PARAMOUNT, CA - California’s workplace safety agency has cited and fined two metal-processing companies at the center of this city’s pollution crisis , accusing them of placing the health of dozens of workers at risk.
The Division of Occupational Safety and Health cited Anaplex Corp. and Aerocraft Heat Treating Co. for violations after inspectors said employees exposed to harmful material were not provided with proper safety equipment, procedures or other resources.
The companies manufacture aerospace and industrial parts.
Anaplex is employee-owned. Company officials are appealing the violations issued in May, contending workers weren’t exposed to harmful chemical levels and that the company has a long, solid safety record.
“We were surprised at the Cal/OSHA investigation, which we believe is an example of unwarranted government overreach,” the statement said. “Cal/OSHA has refused to turn over test results and has cited Anaplex for what would ordinarily be general safety and health violations.”
Cal/OSHA fined Anaplex $78,250 for nine violations, including failure to provide workers with splash goggles, insufficient ventilation near paint booths and inadequate eye-wash and shower stations near plating and aluminum-processing operations. Inspectors noted that some of the violations were corrected during their inspection.
A representative of Aerocraft, owned by Berkshire Hathaway, could not be immediately reached. But Aerocraft General Manager Greg Stonick told KPCC-FM (89.3) radio that the company is working cooperatively with the agency to resolve concerns.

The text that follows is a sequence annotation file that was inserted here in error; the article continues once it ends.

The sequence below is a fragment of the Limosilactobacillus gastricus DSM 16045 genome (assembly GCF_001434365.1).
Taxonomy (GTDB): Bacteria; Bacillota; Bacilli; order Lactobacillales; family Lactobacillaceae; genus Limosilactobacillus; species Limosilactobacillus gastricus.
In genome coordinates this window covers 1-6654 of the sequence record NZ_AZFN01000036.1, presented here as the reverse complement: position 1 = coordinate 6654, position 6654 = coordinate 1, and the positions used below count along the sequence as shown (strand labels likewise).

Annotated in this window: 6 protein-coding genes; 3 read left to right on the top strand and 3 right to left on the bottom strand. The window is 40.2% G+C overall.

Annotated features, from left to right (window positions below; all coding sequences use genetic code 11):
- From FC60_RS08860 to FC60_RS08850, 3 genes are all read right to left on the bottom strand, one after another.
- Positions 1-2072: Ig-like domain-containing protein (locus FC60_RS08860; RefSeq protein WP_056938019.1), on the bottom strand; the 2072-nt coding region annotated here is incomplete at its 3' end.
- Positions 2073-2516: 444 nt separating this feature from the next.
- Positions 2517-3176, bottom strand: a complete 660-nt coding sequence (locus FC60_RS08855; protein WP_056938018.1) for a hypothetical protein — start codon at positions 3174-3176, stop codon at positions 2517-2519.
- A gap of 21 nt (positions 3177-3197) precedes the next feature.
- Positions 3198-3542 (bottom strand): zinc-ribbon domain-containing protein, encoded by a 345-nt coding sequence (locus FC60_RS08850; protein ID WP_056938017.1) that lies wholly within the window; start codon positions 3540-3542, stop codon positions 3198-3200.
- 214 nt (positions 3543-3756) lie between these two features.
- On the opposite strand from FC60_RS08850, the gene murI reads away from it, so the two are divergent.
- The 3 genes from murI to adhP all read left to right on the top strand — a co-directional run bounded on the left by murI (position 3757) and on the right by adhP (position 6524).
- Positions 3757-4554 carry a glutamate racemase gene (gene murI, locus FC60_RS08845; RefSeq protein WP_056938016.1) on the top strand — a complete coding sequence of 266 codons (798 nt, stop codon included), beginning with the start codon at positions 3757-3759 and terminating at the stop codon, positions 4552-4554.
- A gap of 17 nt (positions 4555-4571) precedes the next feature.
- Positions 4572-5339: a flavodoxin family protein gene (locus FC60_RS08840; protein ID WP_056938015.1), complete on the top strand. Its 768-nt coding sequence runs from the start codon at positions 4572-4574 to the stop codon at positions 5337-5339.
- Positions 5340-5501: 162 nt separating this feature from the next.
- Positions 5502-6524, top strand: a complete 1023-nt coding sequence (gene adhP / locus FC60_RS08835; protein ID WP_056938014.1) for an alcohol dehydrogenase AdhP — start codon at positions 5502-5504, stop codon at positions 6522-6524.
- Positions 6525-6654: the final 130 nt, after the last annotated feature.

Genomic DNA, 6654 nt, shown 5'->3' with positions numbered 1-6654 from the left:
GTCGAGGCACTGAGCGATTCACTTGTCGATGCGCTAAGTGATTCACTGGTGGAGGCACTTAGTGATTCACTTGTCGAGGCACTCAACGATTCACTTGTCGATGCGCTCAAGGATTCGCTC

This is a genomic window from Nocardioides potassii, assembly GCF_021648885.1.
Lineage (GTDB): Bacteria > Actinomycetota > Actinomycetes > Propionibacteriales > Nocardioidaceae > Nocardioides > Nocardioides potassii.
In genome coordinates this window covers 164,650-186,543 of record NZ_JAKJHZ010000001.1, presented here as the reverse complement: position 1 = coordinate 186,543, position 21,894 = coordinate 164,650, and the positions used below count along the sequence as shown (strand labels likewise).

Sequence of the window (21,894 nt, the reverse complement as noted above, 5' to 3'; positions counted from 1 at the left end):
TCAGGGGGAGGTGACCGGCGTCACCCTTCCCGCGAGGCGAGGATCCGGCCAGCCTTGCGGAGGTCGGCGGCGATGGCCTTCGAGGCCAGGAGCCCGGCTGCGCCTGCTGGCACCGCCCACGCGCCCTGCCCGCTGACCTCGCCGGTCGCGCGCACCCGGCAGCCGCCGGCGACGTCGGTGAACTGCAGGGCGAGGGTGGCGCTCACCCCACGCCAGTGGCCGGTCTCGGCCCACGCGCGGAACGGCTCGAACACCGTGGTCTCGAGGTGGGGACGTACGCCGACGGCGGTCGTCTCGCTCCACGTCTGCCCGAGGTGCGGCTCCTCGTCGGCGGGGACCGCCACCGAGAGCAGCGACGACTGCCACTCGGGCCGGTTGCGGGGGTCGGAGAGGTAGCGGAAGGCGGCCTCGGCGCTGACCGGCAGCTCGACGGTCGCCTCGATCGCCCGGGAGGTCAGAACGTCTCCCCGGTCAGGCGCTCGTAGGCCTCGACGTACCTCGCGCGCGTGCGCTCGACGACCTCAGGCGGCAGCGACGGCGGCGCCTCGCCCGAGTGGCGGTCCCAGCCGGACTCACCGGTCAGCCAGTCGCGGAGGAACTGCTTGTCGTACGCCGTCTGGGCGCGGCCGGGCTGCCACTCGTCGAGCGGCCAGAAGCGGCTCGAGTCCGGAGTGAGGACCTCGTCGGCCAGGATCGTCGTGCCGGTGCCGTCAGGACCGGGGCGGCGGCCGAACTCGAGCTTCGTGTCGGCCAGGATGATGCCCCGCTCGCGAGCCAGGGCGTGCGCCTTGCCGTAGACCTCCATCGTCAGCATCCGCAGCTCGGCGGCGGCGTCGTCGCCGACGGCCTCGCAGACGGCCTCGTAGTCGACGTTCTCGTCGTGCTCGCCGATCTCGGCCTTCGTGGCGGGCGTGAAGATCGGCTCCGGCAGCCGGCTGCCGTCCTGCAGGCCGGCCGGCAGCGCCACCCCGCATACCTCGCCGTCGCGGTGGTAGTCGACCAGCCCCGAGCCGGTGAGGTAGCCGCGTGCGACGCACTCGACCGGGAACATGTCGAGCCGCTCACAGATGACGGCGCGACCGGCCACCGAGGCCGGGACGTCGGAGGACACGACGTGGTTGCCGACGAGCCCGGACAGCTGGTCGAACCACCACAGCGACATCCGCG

Cal/OSHA fined Aerocraft $30,135 for five violations, including failing to test a ventilation system meant to prevent workers from harmful exposure to dust, leaving unsecured a tank filled with hazardous materials, failing to create a plan for employees exposed to high-decibel noise, lack of certification for some truck operators and exposing workers to “a fall of approximately 10 feet into mineral oil.”
Collectively, the companies employ about 120 people in Paramount and have been under scrutiny since last year, when the South Coast Air Quality Management District linked the facilities to the release of dangerous levels of hexavalent chromium, a substance known to cause cancer.
The revelations sparked protests from residents and criticism from local leaders, many of whom raised concern about workers.
Earlier this year, several residents filed a class-action lawsuit against seven metal-related companies in Paramount, including Anaplex and Oregon-based Precision Castparts Corp., the parent company of Carlton Forge Works, Aerocraft and Press Forge.
PCC supplies parts for Airbus, Rolls Royce and Boeing. Last year, PCC was acquired by Berkshire Hathaway for $37.2 billion.
Both companies have been intermittently shut down after violating an air-district order to curb their emission of chromium-6.
Magdalena Guillen, who runs the Facebook page Paramount Coalition Against Toxins said Anaplex is trying to play the victim.
“It’s just more of the same,” she said. “They claim to be very concerned about the community and worker but the evidence says otherwise. We would like them to consider the employees and the community.”